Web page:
Bob Wilbur thought he’d found a retirement home that would be a place of peace. Nestled against Admiralty Bay on the western edge of Whidbey Island, the three-story house is surrounded by trees and shoreline. It offers the kind of quiet that only an island can provide. Except when the Growlers fly.

As often as four days a week, Boeing EA-18G Growler electronic attack aircraft based at the nearby Naval Air Station Whidbey Island fly loops overhead as pilots practice touch-and-go landings. The noise is immense, around the level of a loud rock concert. “It interrupts your day,” Wilbur said. “You’re unable to have a pleasant evening at home. You can’t communicate. You constantly try to organize your day around being gone when the jets are flying.”

New research from the University of Washington shows that the noise isn’t just disruptive — it presents a substantial risk to public health. Published May 9 in the Journal of Exposure Science and Environmental Epidemiology, an analysis of the Navy’s own acoustic monitoring data found that more than 74,000 people are exposed to noise levels associated with adverse health effects.

“Military aircraft noise is substantially more intense and disturbing than commercial jet noise,” said lead author Giordano Jacuzzi, a graduate student in the UW College of the Environment. “Noise exposure has many downstream effects beyond just annoyance and stress — high levels of sleep disturbance, hearing impairment, increased risk of cardiovascular disease — these have real impacts on human health and quality of life. We also found that several schools in the area are exposed to levels that have been shown to put children at risk of delayed learning.”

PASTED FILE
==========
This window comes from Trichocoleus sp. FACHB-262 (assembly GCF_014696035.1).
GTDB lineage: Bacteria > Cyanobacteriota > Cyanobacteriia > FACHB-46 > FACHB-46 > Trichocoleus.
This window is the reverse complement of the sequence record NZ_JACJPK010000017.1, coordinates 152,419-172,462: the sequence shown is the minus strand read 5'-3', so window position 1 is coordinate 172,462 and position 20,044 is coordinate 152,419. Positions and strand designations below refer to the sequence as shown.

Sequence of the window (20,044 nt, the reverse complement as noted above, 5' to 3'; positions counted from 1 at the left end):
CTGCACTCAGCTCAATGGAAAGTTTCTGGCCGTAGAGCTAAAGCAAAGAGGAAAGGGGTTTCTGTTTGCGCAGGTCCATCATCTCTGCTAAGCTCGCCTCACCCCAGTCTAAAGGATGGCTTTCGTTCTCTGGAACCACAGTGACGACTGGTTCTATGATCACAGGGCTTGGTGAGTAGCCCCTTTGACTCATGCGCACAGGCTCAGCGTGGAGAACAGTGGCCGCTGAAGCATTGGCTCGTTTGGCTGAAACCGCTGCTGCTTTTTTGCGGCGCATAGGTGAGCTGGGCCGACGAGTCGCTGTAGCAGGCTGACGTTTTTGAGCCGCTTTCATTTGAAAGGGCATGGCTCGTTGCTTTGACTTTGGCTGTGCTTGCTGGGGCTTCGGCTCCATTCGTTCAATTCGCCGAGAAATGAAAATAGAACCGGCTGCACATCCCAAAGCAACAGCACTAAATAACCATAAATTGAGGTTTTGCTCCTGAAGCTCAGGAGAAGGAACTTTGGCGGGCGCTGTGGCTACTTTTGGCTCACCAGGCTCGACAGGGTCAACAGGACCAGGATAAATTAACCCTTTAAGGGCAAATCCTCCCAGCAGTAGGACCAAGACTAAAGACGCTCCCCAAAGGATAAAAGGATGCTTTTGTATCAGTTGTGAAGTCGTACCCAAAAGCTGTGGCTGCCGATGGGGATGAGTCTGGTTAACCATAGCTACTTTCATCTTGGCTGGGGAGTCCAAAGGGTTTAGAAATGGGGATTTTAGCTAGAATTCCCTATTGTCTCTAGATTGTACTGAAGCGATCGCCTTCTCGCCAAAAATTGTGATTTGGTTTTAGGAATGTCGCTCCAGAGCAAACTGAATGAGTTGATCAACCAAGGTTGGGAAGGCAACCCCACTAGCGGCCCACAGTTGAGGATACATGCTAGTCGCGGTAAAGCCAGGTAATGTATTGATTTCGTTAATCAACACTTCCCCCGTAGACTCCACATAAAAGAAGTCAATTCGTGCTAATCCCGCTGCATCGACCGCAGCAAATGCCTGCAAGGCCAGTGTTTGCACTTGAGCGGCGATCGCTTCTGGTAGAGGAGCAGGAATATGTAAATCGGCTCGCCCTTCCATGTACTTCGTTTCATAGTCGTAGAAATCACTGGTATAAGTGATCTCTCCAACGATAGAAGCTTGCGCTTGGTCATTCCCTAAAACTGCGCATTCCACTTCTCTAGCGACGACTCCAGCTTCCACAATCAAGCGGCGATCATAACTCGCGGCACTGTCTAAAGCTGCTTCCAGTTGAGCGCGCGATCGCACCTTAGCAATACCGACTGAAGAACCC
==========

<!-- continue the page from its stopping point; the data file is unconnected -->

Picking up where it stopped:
Guided by conversations with community members and local advocacy groups, researchers analyzed four weeks of acoustic and flight operations data collected by the Navy in 2020 and 2021, in addition to prior-year data collected by a private acoustics company and the National Park Service. Researchers then mapped noise exposure across the region to estimate how much noise specific communities were exposed to in an average year.

Researchers estimated that two-thirds of Island County residents, including everyone in the cities of Oak Harbor and Coupeville, were exposed to potentially harmful levels of noise, as was 85% of the population of the Swinomish Indian Reservation.

In total, an estimated 74,316 people were exposed to average noise levels that posed a risk of annoyance, 41,089 of whom were exposed to nighttime noise levels associated with adverse effects on sleep. Another 8,059 people — most of whom lived within fairly close proximity to aircraft landing strips — were exposed to noise levels that can pose a risk of hearing impairment over time.

“Our bodies produce a lot of stress hormone response to noise in general, it doesn’t matter what kind of noise it is. But particularly if it’s this repeated acute noise, you might expect that stress hormone response to be exacerbated,” said co-author Edmund Seto, a UW professor of environmental and occupational health sciences. “What was really interesting was that we’re reaching noise exposure levels that are actually harmful for hearing. Usually I only think of hearing in the context of working in factories or other really, really loud occupational settings. But here, we’re reaching those levels for the community.”